Aerial View of Granary
Photo: Aerial View of Granary
By: courtesy of BAE Systems

Yorkhill Quay and Basin - originally a shipyard operated by John Shearer and later Alexamder Stephen. Yorkhill Quay and Basin were constructed about a century ago and became famous as the Glasgow base of the Anchor Line's services to New York, India and Burma

Pointhouse Shipyard originally operated by T B Seath from the 1850s then A & J Inglis up to 1962 Produced several BISN liners countless coastal paddle steamers, at least 1 Royal yacht, tugs, whalers, etc, etc

Meadowside Shipyard developed by Tod & McGregor then D & W Henderson for shipbuilding (mid range liners, cargo ships, racing yachts) until 1935 and shiprepair until 1962. During WW2 used by Arrol, Motherwell Bridge and Redpath Brown to fabricate hundreds of landing craft.

Meadowside Granary - built in two sections - the first (eastern) building about 1914 on site of former ground of Partick Thistle FC who moved to Firhill. The larger western section was built much later in early 1960s when the Upper Clyde was still a busy port. This made the total complex the largest grain store in the UK and the largest brick built building in Europe

Merklands Lairage - used for many years for livestock shipments principally to / from Ireland

Demolition of the buildings will be gradual over the next 10 months. Unlike previous large landmark demolitions - like St Enoch Station, the Grand Hotel at Charing Cross and hundreds of Glasgow's characteristic sandstone tenements which all found their way into the river in the in-fill of the Prices, Queens and Kingston Docks - the materials from Meadowside will be crushed and pulverised into fine dust, reconstituted and recycled as new building materials - some may even find their way back to Meadowside as part of the new riverside commercial and residential developments. These developments will start next year and will carry on for five years until the projected completion in 2007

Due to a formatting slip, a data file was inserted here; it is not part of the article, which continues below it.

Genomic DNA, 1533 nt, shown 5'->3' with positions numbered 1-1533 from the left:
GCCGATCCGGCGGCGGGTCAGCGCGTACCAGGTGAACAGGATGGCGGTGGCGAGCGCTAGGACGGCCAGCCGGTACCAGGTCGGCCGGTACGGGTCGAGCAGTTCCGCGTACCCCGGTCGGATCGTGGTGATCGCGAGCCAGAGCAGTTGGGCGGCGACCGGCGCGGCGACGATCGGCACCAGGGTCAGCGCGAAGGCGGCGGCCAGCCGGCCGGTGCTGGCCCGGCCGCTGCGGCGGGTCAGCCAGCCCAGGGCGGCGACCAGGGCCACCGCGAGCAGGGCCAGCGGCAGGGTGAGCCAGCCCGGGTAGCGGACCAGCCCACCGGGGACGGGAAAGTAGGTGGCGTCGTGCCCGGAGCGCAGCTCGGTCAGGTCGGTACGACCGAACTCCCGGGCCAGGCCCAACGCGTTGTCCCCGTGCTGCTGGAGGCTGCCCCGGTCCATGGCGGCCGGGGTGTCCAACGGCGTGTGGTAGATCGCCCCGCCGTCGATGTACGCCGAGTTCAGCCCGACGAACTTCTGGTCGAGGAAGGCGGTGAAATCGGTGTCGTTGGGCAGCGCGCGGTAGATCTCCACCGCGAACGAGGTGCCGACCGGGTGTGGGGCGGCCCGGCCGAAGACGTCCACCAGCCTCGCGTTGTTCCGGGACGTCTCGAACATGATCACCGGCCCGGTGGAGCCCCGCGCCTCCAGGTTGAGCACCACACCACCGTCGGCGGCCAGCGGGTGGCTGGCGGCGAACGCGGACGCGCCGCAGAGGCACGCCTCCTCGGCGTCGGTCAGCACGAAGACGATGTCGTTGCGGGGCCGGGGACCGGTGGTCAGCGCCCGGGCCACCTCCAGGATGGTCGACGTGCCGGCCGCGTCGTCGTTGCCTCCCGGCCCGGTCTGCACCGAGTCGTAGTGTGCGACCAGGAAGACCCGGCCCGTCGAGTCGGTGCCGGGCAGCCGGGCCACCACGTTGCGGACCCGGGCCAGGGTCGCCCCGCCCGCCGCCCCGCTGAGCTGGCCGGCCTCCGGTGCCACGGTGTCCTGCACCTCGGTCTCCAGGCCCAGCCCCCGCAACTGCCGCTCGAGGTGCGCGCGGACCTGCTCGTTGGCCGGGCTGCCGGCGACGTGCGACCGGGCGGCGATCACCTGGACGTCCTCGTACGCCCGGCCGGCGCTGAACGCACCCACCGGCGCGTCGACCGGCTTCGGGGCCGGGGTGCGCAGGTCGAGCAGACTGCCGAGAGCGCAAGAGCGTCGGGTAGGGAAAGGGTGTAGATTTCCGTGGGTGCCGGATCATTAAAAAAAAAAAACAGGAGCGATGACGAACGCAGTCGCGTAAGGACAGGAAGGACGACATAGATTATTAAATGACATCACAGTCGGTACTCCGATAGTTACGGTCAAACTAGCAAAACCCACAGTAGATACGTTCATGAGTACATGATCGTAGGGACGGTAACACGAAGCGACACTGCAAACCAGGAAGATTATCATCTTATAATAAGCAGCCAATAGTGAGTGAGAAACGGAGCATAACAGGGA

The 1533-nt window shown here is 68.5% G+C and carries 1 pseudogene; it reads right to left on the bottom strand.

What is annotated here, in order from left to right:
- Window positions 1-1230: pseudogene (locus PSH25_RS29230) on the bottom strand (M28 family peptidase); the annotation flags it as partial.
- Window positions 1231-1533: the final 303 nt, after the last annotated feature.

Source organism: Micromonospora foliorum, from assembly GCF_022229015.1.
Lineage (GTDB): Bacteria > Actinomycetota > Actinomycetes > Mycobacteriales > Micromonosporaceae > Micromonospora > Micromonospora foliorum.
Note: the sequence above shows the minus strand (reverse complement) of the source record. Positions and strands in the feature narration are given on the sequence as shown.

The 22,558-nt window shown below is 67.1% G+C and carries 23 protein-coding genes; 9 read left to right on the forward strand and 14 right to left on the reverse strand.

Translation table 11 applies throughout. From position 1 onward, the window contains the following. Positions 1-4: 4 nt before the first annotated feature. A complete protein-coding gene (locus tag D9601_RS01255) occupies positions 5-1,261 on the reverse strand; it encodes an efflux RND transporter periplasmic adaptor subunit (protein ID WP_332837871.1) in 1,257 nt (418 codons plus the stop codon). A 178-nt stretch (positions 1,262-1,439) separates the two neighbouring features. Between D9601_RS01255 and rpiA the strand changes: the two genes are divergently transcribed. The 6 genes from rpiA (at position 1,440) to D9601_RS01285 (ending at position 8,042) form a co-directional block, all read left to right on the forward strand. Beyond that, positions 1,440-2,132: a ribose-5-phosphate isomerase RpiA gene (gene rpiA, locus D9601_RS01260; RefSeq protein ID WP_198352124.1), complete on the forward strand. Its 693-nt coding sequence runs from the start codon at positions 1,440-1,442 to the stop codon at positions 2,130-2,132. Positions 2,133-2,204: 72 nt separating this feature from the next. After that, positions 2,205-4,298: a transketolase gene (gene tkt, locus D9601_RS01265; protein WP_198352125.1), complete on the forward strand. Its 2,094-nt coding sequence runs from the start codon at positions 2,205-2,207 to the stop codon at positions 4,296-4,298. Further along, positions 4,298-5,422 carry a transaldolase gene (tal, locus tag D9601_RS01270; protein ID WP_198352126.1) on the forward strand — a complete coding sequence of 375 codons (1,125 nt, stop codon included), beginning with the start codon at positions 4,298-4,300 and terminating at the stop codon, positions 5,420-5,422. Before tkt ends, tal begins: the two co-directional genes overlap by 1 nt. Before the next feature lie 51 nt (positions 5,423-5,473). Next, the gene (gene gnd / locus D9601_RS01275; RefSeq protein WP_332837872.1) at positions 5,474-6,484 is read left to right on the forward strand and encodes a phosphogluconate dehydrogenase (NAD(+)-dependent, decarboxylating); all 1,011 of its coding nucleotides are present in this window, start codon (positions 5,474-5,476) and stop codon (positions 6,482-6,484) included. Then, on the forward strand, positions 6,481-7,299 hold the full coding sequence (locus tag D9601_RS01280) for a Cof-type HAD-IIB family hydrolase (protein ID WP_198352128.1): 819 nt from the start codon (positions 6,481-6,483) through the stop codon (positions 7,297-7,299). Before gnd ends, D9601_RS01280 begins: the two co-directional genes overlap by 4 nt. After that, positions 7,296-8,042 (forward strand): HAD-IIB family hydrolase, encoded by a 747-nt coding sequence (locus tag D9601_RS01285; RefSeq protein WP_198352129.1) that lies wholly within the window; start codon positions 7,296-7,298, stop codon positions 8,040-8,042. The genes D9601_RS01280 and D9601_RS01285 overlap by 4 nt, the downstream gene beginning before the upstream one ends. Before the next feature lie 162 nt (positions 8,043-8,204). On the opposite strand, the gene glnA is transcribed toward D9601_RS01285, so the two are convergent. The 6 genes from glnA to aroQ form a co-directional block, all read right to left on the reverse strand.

So there will be no spectacular photos of the Granary disappearing in a cloud of dust - its finally been accepted that such clouds are not very eco-friendly - but its gradual disappearance over the next year could make and interesting photo sequence. [ Stuart Cameron ]

View from the Granary roof looking East up the Clyde
Photo: View from the Granary roof looking East up the Clyde.
Photo by: Jim Colquhoun


Your Memories

My husband came home all excited one day in 1966---he had gotten a job in the construction of the granary and the weekly pay was excellent for those days. Alas he was only in the job for a approx. one week, when the leg of his trousers caught in a conveyor belt and pulled him with it. Luckily someone heard his yells and managed to turn the belt off just in time before he was sucked into the machine. Charlie was seriously hurt in this accident and he was taken to the Western Infirmary, where he had to have skin grafts to his groin ( you can imagine that he was very lucky, bad as it was, it could have been much worse). That was the end of his fantastic job at the Granary. The company he worked for was Taylor-Woodrow. He still bears the scars to this day.

Marion McC [14/06/2002]


Are our facts correct? Does anyone have any information, stories or photographs relating to The Granary? Maybe you worked there, or have lived in the area?





We would like to hear from you. Are our facts accurate, please let us know!


We would like to hear from you. Are our facts accurate, please let us know!

All images © 2002

updated: 22nd Oct 2003

1937 1914 1960 1968 1937